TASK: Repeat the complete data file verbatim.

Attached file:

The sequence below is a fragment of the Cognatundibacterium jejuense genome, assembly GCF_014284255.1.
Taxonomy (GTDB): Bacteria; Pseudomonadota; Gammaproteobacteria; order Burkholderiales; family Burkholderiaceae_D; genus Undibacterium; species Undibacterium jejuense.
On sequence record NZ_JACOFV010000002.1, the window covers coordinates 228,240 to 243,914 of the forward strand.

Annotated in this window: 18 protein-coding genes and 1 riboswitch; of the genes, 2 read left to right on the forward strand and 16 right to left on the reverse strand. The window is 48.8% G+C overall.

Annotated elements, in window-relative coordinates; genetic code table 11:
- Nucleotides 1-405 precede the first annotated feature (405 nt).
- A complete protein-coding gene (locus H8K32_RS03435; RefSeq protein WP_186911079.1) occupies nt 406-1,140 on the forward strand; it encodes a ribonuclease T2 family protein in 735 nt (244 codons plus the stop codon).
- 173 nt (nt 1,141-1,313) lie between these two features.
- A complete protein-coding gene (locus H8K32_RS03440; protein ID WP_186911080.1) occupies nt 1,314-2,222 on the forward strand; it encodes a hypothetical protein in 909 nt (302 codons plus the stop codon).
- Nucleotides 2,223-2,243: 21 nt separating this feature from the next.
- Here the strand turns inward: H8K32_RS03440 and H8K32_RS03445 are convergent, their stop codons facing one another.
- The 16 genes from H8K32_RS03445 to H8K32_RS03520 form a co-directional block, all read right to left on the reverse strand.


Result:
The sequence below is a fragment of the Cognatundibacterium jejuense genome, assembly GCF_014284255.1.
Taxonomy (GTDB): Bacteria; Pseudomonadota; Gammaproteobacteria; order Burkholderiales; family Burkholderiaceae_D; genus Undibacterium; species Undibacterium jejuense.
On sequence record NZ_JACOFV010000002.1, the window covers coordinates 228,240 to 243,914 of the forward strand.

Annotated in this window: 18 protein-coding genes and 1 riboswitch; of the genes, 2 read left to right on the forward strand and 16 right to left on the reverse strand. The window is 48.8% G+C overall.

Annotated elements, in window-relative coordinates; genetic code table 11:
- Nucleotides 1-405 precede the first annotated feature (405 nt).
- A complete protein-coding gene (locus H8K32_RS03435; RefSeq protein WP_186911079.1) occupies nt 406-1,140 on the forward strand; it encodes a ribonuclease T2 family protein in 735 nt (244 codons plus the stop codon).
- 173 nt (nt 1,141-1,313) lie between these two features.
- A complete protein-coding gene (locus H8K32_RS03440; protein ID WP_186911080.1) occupies nt 1,314-2,222 on the forward strand; it encodes a hypothetical protein in 909 nt (302 codons plus the stop codon).
- Nucleotides 2,223-2,243: 21 nt separating this feature from the next.
- Here the strand turns inward: H8K32_RS03440 and H8K32_RS03445 are convergent, their stop codons facing one another.
- The 16 genes from H8K32_RS03445 to H8K32_RS03520 form a co-directional block, all read right to left on the reverse strand.